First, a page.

Eric Coulham has suffered for the better part of a decade from an illness that escapes diagnosis
A 20-year-old Canadian man has decided to pursue medically assisted dying after suffering for several years with a medical condition that has escaped diagnosis.
Eric Coulam, a resident of Fort St John, a small northeastern city in British Columbia located about 70km from the border with Alberta, has been in and out of hospitals treating an unknown gastrointestinal condition, which in the last two years has cost him his small bowel, forced him into liver and kidney disease, led to innumerable infections and ongoing chronic pain that even medicine can’t fully alleviate.
And despite zigzagging across two provinces to be treated in five different health regions and receiving consults with specialists from across the country, Mr Coulam has yet to receive a proper diagnosis for a condition that has plagued him for the better part of a decade.
“I sometimes lay there at night and get sad sometimes, but for the most part, I’m waiting for the day because I’m in lots of pain all the time,” the 20-year-old told local news outlet Energetic City in one of his last public interviews. “I’m on many meds just to be comfortable for a few hours.”
Mr Coulam, according to recent posts from friends and family in his more than a thousand-strong “Eric’s Army” Facebook support page, is too ill at this time to conduct interviews or respond to all the hundreds of messages he’s been receiving through multiple mediums – text messages, Facebook, phone calls – from an outpouring of support from people moved by his story.
While his health took a serious turn for the worse in October 2019, his grandmother, Donna Suski, told The National Post and Mr Coulam told local news outlet Energetic City in separate interviews that he first began getting signals from inside his body that something was off in 2013, shortly after his mother had died by suicide.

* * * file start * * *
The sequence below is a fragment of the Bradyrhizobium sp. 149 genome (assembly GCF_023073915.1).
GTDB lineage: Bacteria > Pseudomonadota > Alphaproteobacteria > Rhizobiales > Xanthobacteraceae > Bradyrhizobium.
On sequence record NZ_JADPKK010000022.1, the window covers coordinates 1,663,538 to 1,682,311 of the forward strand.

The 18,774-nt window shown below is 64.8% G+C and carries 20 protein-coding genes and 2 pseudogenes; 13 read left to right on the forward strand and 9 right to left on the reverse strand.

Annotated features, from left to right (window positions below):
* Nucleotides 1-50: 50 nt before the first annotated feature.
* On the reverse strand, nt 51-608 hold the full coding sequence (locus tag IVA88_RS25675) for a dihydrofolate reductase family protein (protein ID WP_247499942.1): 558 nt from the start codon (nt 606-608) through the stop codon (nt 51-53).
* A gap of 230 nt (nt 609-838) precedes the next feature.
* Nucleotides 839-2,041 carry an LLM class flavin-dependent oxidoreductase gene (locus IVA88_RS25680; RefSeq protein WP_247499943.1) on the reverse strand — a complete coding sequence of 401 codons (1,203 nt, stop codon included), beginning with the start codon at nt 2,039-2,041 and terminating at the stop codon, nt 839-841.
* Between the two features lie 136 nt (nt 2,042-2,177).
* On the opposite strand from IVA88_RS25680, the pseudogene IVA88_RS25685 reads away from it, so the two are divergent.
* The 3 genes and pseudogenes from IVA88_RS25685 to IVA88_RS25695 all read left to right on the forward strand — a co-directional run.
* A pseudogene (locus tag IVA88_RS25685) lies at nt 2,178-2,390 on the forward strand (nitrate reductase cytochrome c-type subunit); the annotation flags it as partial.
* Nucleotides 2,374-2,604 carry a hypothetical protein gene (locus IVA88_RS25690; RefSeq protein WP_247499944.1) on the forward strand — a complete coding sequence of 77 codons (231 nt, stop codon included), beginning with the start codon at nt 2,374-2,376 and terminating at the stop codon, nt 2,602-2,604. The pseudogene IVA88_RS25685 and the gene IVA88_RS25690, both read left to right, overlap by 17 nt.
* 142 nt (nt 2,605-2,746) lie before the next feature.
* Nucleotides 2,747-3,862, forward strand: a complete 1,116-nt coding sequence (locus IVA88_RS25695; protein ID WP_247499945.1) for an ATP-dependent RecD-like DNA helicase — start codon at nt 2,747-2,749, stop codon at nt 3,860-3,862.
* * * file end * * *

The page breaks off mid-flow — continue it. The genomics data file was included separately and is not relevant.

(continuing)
“It began as minor symptoms,” he told Electric City back in May, shortly after he’d arrived at the decision to request for a medically assisted death, better known in Canada as MAID after June 2016, when the Parliament of Canada passed federal legislation that allows eligible adults to request the procedure.
Between those first brushes with intestinal mysteries in 2013, some of which landed him in the Fort St John emergency room, and 2019, Mr Coulam was able to have a somewhat normal teenage life.
Gayle Broddle, now married to the 20-year-old’s father, Wade Coulam, described in painful detail in a GoFundMe created in September 2020 how in a short amount of time they watched their son’s life go from coaching hockey and riding dirt bikes to prolonged hospital stays and losing so much weight he became a mere shadow of his previous self as he dropped to just 73lbs.
“He went from being actively involved in the community … helping out where he could, and just all of a sudden he started to get sick,” Ms Broddle said in an interview with Alaska Highway News in September 2020. At that point, Mr Coulam had just rung in two major milestones: his 19th birthday, worth celebrating, and his seven-month anniversary of being hospitalised without diagnosis.
“Imagine spending your 19th birthday in the hospital. There is not one person who could fathom what he is dealing with emotionally,” Ms Broddle wrote on the online fundraiser in September 2020. The family had created the GoFundMe to help offset the costs of travelling between their home in British Columbia and Alberta’s Royal Alexandra Hospital in Edmonton, a seven-hour drive from their home.
Between the spring and fall of 2020, Mr Coulam would be placed in a week-long medically induced coma, undergo a surgery where he’d have his small bowel removed, receive countless blood transfusions and worse yet, be told that he required an extremely rare multivisceral transplant, which includes the liver, kidney, pancreas and small bowel.
Despite the serious lows, there were moments of reprieve that the family took time to celebrate. In November 2020, he was able to go on a five-day family trip, his first time outside the hospital in several months, and by February 2021, doctors were able to stabilise his condition, though he wouldn’t be discharged till July. And even then, he couldn’t return to Fort St John, as the medical support there wasn’t capable of handling his unique case.